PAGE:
Frequent Social Security Disability Questions
General Social Security Disability Information
What is Disability?
- The Social Security Administration uses complex regulations to determine if you are eligible for disability insurance benefits (SSDI) or supplemental security income benefits (SSI). These cash benefits are paid to people not yet retired who have physical or mental health limitations which prevent any work in the national economy when disability is expected to last for 12 months or more. The Social Security regulations take into consideration such additional factors as your age, education, past work, and potential for obtaining a job. Disability means that you have a medical condition which prevents you from performing any full-time competitive employment in the economy (not just jobs you have held in the past).
What is the difference between SSDI and SSI benefits?
- SSDI benefits requires proof of disability, as defined above, as well as “coverage” in the SSDI system. “Coverage” is obtained by paying taxes into the system over the course of your working career. Successful SSDI applicants receive Medicare benefits. SSI benefits are available to those who have not paid enough into the system to have “coverage” under the SSDI program. SSI benefits require proof of disability, as defined above, as well as proof of having few financial assets. Successful SSI applicants receive Medicaid benefits.
How do I apply for social security benefits?
- Go to your Social Security Administration’s (SSA) local office and apply for benefits immediately if you believe you are disabled and will be so for 12 continuous months. After your medical records are reviewed, the local SSA office will send you a letter giving you a decision.
Social Security Disability Council
When should I see an attorney?
- Immediately! Preparation takes time. The best time to hire an attorney is the earliest stage of denial.
What does it cost to hire an attorney?
- An attorney cannot charge a fee for representing a Social Security claimant unless approved by the SSA or an ALJ. Fees are generally limited to 25% of past due benefits by SSA regulations. Most attorneys also charge actual office expenses (such as doctor charges for medical records) even if the case is lost. The SSA withholds 25% of past due benefits for the attorney in disability and SSI cases. After winning benefits, the attorney is not entitled to further fees for future benefits.
Social Security Disability Claims
How long will a decision take in my social security disability case?
- The first two levels of review take approximately five months each, during which you will receive two written decisions. If your case requires a hearing before an Administrative Law Judge, you may have to wait 18-20 additional months for a hearing.
What about mental health conditions?
- Individuals with serious mental health conditions can win disability claims without suffering from any physical medical conditions.
Can my children receive benefits on my claim?
- Yes. Any dependent child under the date of your disability should receive benefits through the date of their 18th birthday. There is a total family maximum that can be paid in any one claim.
Is there a cap on how much my medical providers can charge for medical records?
- Yes. Under N.C. Gen. Stat. § 90-411: “A health care provider may charge a reasonable fee to cover the cost incurred in searching, handling, copying and mailing medical records to the patient or the patient’s designated representative. The maximum fee for each request shall be seventy-five cents (.75) per page for the first 25 pages, fifty cents (.50) per page for pages 26 through 100, and twenty-five cents (.25) for each page in excess of 100 pages, provided that the health care provider may impose a minimum fee of up to ten dollars ($10.00), inclusive of copying costs.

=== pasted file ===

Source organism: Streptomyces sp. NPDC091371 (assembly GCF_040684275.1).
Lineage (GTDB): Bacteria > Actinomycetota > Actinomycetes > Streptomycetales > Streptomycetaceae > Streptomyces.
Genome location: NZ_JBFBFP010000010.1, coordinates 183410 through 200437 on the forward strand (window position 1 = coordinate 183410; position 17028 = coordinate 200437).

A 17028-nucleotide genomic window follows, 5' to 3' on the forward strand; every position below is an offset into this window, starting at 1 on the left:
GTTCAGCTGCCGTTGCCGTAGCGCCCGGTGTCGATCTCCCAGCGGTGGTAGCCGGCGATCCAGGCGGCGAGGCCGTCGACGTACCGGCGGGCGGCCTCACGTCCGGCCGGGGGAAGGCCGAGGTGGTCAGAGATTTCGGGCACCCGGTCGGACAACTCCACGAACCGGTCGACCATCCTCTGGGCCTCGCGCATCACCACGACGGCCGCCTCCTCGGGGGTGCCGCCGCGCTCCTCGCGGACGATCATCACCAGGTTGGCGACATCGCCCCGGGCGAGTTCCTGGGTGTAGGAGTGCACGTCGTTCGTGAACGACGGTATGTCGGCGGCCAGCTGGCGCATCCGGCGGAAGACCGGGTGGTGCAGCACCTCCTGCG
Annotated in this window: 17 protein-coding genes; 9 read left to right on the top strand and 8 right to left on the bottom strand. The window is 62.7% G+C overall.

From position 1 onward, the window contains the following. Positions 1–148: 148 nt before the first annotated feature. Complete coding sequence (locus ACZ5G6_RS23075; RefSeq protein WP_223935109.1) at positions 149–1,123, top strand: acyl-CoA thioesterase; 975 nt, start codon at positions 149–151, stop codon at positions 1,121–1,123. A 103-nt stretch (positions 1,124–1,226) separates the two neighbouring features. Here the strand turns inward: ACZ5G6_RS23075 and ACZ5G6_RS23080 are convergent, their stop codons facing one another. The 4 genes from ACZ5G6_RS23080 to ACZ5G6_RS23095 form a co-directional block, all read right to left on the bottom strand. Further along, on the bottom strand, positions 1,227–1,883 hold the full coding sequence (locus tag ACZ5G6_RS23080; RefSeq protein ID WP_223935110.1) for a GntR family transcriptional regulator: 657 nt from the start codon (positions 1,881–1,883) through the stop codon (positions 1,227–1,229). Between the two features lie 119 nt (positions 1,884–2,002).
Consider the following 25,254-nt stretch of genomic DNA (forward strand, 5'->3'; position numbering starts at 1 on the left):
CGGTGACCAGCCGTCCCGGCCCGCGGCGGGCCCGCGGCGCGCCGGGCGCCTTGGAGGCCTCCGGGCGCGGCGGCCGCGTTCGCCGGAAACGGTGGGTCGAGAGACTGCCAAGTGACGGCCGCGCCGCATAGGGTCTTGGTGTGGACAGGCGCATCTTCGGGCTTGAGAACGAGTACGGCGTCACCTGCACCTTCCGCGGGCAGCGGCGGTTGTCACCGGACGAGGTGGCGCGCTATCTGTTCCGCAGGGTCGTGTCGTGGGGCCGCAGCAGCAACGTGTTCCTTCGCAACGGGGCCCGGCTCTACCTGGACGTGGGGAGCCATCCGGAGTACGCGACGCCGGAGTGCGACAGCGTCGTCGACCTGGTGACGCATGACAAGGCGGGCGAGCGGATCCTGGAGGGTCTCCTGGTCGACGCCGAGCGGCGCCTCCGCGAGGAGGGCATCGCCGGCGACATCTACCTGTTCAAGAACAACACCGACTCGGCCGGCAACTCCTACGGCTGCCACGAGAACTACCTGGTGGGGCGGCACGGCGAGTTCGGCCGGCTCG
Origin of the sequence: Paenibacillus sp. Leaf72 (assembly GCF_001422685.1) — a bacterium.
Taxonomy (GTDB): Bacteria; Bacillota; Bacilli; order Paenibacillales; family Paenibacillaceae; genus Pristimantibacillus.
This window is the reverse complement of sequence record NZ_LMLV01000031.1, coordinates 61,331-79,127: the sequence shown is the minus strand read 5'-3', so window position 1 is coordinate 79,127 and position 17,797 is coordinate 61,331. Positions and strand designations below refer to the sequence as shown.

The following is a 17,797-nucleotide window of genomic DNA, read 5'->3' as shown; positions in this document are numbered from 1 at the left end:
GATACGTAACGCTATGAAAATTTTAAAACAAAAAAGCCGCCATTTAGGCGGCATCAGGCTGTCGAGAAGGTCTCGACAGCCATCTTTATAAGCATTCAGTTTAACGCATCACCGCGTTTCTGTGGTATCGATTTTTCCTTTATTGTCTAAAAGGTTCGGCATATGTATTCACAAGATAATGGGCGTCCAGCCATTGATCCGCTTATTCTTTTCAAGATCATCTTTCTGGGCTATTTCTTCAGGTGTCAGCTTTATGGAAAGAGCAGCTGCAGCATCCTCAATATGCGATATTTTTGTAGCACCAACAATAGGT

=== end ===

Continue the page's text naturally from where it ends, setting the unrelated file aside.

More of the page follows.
Social Security Disability Hearings
Will there be any other witnesses at the hearing?
- In addition to yourself, and any close friends and /or family members you may wish to testify, the Administrative Law Judge may have a medical expert and/or vocational expert testify at your hearing.
What if I lose at the administrative law judge hearing?
- Unfavorable decisions from the Administrative Law Judge can be appealed to the Appeals Council in Falls Church, Virginia. Unfortunately, these appeals take years, and often lead to an affirmation of the Administrative Law Judge’s decision. A further appeal can be taken from the Appeals Council to U.S. District Court, where your case can be heard by a United States District Court Judge or U.S. Magistrate Judge. In the event of an additional loss, your case can then be appealed to the United States Fourth Circuit Court of Appeals in Richmond, or even the United States Supreme Court.
Appealing a Social Security Disability Claim Denial
Should I appeal my initial denial?
- Yes! Most people who apply are denied benefits at the first two stages of review. Unfortunately, many people simply give up after an initial denial. The next stage of appeal is called “Reconsideration.” You must request Reconsideration within 60 days after initial denial. You should hire an experienced Social Security attorney after initial denial. Most people who apply for Reconsideration are also denied again.
Should I appeal my reconsideration denial?
- Yes! You must appeal within 60 days by requesting a hearing before an Administrative Law Judge (ALJ). The ALJ is independent from the Social Security Administration. ALJs review all cases to ensure the Social Security regulations are applied fairly.
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